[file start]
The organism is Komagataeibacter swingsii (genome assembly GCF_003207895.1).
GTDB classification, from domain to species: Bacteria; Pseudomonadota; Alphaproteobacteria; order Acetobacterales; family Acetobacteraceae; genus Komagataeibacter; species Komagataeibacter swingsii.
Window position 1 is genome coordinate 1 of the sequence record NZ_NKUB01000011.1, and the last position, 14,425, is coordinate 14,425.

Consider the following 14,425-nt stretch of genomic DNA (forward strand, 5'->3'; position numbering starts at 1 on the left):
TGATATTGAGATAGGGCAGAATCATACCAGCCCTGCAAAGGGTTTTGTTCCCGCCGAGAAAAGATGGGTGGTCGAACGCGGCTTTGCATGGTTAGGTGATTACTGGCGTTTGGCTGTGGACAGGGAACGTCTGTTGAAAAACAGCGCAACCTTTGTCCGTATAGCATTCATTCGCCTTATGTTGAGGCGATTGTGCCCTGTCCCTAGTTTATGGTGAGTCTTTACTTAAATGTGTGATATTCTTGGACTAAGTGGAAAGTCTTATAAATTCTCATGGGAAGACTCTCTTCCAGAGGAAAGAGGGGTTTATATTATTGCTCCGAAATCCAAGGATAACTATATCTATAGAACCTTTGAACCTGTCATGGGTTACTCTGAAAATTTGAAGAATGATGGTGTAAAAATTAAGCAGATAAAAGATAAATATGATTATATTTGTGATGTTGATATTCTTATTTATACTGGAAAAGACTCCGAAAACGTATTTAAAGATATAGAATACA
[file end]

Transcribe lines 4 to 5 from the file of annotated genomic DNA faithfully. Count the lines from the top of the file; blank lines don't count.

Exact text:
Consider the following 14,425-nt stretch of genomic DNA (forward strand, 5'->3'; position numbering starts at 1 on the left):
TGATATTGAGATAGGGCAGAATCATACCAGCCCTGCAAAGGGTTTTGTTCCCGCCGAGAAAAGATGGGTGGTCGAACGCGGCTTTGCATGGTTAGGTGATTACTGGCGTTTGGCTGTGGACAGGGAACGTCTGTTGAAAAACAGCGCAACCTTTGTCCGTATAGCATTCATTCGCCTTATGTTGAGGCGATTGTGCCCTGTCCCTAGTTTATGGTGAGTCTTTACTTAAATGTGTGATATTCTTGGACTAAGTGGAAAGTCTTATAAATTCTCATGGGAAGACTCTCTTCCAGAGGAAAGAGGGGTTTATATTATTGCTCCGAAATCCAAGGATAACTATATCTATAGAACCTTTGAACCTGTCATGGGTTACTCTGAAAATTTGAAGAATGATGGTGTAAAAATTAAGCAGATAAAAGATAAATATGATTATATTTGTGATGTTGATATTCTTATTTATACTGGAAAAGACTCCGAAAACGTATTTAAAGATATAGAATACA